A bipartisan group of senators Friday unveiled a compromise that would ease restrictions on oil exploration off parts of the East Coast, including the Carolinas, while preserving the ban off the West Coast.
The possible deal was announced on the same day that Democratic presidential candidate Sen. Barack Obama dropped his opposition to offshore drilling, saying that he could go along with the idea if it was part of a broader energy package.
In unveiling the ambitious plan, 10 senators – five Democrats and five Republicans who call themselves the Gang of 10 – hope to break a partisan standoff that sent lawmakers home on their monthlong summer recess Friday without action on major legislation to address high gasoline prices.
However, the proposal's prospects appear a long shot for this year, with time running out on the congressional session. And in a politically charged election year, parties are stepping up attacks to highlight differences on issues such as energy policy.
Digital Access for only $0.99
For the most comprehensive local coverage, subscribe today.
Although a compromise, a number of the proposals remain controversial. Included are proposals to expand drilling in the Gulf to within 50 miles of Florida, help revive the nuclear industry and boost efforts to convert coal into motor vehicle fuel.
North Carolina's two main gubernatorial candidates take opposite stands on the issue of drilling. Charlotte Mayor Pat McCrory, a Republican, has called for an end to the 27-year ban on oil and gas exploration off the Atlantic Coast. Lt. Gov. Bev Perdue, a Democrat, opposes offshore drilling.
Sen. Elizabeth Dole, R-N.C., changed her mind in recent weeks and now favors looking for oil off the coast. Sen. Richard Burr, R-N.C., has consistently supported offshore drilling if states support it. Like Dole, he co-sponsored a bill to search for more domestic oil.
Florida's senators, though, criticized the plan announced Friday.
The legislation is the first sign of bipartisan progress on an issue that has stirred political anxiety and animosity on Capitol Hill.
Senate Majority Leader Harry Reid, D-Nev., said he was hopeful the compromise plan “can begin to break the current legislative stalemate on the Senate floor.” The proposal would offer a concession to Republicans who have called for increased domestic production by allowing Virginia, the Carolinas and Georgia to grant permits for drilling 50 miles off their shorelines and opening a new area in the Gulf of Mexico, 50 miles off Florida's coast, to energy exploration.
The senators excluded any effort to lift the long-standing ban on new drilling off the California coast or to open the Arctic National Wildlife Refuge to energy exploration as too contentious and likely to complicate passage of a compromise bill.
In a significant shift, the group's Republicans, including Sen. Lindsey Graham of South Carolina, agreed to repeal a key oil industry tax break and force oil companies to pay billions of dollars in royalties to the U.S. Treasury for drilling in the Gulf of Mexico.
Democrats have tried to repeal oil industry tax breaks in the past but have been thwarted by a Republican-led Senate filibuster. But a number of Republicans are finding it hard to defend the oil industry tax breaks while oil companies record high profits.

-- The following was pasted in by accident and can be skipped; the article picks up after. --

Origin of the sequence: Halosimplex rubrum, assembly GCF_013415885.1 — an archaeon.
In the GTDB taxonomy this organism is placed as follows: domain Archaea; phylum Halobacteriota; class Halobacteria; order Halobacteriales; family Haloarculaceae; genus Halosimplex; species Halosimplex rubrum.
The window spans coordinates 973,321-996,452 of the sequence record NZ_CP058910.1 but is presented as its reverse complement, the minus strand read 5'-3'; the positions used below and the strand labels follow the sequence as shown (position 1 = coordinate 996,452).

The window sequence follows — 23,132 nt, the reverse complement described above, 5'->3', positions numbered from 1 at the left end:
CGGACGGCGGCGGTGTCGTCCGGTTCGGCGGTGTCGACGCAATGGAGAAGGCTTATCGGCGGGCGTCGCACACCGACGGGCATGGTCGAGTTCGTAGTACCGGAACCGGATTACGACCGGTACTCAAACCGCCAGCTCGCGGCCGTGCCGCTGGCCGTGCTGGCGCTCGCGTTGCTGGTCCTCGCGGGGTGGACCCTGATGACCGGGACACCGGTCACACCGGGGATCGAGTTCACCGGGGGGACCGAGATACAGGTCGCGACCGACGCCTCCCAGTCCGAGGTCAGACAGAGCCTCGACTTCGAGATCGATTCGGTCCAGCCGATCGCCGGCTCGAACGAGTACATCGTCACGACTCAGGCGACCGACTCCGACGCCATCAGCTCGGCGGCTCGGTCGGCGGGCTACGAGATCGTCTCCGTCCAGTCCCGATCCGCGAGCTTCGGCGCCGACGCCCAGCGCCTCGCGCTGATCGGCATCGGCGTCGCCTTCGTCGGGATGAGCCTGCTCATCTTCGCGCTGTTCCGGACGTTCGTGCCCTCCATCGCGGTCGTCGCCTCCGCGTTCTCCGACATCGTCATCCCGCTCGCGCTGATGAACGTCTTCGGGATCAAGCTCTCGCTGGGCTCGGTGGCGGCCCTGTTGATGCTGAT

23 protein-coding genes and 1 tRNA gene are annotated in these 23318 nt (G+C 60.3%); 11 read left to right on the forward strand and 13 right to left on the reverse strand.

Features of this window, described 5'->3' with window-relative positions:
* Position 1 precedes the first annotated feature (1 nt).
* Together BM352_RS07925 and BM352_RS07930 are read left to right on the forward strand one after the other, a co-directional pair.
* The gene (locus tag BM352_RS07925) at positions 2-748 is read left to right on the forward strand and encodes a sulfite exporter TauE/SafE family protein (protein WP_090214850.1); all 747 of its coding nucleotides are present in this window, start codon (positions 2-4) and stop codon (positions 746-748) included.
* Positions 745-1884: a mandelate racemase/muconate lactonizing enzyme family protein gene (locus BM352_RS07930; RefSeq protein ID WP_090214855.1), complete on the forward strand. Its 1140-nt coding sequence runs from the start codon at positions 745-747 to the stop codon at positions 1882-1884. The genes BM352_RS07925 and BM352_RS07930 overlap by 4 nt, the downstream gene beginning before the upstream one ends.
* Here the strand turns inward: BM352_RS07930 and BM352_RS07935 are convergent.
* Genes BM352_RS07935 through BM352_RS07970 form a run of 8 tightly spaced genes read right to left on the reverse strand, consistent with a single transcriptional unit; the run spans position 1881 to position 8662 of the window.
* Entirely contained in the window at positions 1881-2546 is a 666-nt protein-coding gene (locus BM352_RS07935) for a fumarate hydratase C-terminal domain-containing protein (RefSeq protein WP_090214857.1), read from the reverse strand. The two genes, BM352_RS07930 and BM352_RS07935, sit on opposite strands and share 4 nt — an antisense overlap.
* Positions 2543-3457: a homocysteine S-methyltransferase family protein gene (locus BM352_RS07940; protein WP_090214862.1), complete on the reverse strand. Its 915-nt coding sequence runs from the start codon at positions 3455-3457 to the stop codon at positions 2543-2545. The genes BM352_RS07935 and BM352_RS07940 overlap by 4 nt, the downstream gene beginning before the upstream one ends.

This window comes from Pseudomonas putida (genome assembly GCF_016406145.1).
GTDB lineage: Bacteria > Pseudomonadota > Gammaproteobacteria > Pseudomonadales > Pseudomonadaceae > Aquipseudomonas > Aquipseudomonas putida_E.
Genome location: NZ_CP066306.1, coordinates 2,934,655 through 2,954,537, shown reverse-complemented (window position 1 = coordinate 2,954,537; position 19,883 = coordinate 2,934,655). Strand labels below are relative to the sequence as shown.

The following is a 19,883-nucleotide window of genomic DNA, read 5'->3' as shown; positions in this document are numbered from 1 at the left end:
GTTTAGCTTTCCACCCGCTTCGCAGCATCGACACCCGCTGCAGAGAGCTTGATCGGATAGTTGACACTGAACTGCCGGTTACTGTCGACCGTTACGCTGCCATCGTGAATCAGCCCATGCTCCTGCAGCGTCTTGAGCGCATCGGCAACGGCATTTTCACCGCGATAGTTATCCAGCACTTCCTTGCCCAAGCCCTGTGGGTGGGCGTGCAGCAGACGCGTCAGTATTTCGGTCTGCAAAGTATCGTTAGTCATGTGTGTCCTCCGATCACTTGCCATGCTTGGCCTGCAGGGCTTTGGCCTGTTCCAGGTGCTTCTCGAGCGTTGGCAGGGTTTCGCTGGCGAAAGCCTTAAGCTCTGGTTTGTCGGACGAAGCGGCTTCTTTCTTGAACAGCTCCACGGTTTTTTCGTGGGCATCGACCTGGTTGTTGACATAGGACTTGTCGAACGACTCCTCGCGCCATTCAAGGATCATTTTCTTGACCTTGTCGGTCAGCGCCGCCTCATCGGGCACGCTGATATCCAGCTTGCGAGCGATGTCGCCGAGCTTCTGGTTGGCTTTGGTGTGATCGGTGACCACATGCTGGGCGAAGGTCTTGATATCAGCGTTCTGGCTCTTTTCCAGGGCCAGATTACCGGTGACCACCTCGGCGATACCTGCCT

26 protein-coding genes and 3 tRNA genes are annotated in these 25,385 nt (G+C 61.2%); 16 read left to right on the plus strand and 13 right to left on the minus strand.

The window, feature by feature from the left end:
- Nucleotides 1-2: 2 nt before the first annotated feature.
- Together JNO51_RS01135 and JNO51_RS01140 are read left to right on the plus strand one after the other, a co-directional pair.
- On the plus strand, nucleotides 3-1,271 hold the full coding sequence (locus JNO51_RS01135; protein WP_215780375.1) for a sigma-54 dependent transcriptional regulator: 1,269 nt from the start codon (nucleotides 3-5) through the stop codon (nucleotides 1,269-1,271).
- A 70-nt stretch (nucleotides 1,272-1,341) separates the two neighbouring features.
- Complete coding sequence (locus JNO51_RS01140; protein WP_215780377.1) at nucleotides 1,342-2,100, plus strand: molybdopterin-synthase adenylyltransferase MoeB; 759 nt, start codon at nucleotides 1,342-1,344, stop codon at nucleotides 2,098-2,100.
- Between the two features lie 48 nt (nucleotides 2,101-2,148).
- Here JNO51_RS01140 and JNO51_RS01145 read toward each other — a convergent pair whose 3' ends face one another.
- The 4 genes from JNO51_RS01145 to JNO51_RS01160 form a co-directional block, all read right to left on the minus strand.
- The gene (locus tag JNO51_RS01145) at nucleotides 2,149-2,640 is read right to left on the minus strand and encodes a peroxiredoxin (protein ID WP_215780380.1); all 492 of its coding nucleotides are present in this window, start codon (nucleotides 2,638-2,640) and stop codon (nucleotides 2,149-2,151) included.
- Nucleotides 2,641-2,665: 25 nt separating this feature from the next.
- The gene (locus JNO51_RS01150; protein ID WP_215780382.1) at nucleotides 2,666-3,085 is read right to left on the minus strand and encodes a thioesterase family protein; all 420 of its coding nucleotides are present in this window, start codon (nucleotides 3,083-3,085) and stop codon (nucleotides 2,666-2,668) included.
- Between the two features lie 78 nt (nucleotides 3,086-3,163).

In a statement Friday, Obama welcomed the proposal, saying it includes measures he has advocated such as repealing oil industry tax breaks.
He earlier told The Palm Beach Post: “My interest is in making sure we've got the kind of comprehensive energy policy that can bring down gas prices,” he said.
“If, in order to get that passed, we have to compromise in terms of a careful, well thought-out drilling strategy that was carefully circumscribed to avoid significant environmental damage – I don't want to be so rigid that we can't get something done,” the paper quoted Obama as saying.
The change is dramatic because Obama often pointed to his opposition to drilling as a key difference between himself and presumptive Republican presidential nominee Sen. John McCain.
“I will keep the moratorium in place and prevent oil companies from drilling off Florida's coasts,” Obama said in June.
Friday, he said he was still not a fan of drilling, telling the Palm Beach paper, “I think it's important for the American people to understand we're not going to drill our way out of this problem.”
McCain reacted quickly to Obama's switch in positions, telling The Associated Press, “We need oil drilling and we need it now offshore. He has consistently opposed it. He has opposed nuclear power. He has opposed reprocessing. He has opposed storage.”
Experts estimate that even if drilling proves to sharply increase oil supplies, its effects will not be felt for at least seven and probably 10 years.
McCain has made it a centerpiece of his stump speeches and some of his television ads.
Political momentum has been moving in favor of opening up U.S. coastlines. There were two bars to offshore drilling, one first imposed by Congress in 1981 and another signed by President Bush's father in 1990 and renewed in 1998 by President Clinton. Bush lifted the executive ban last month.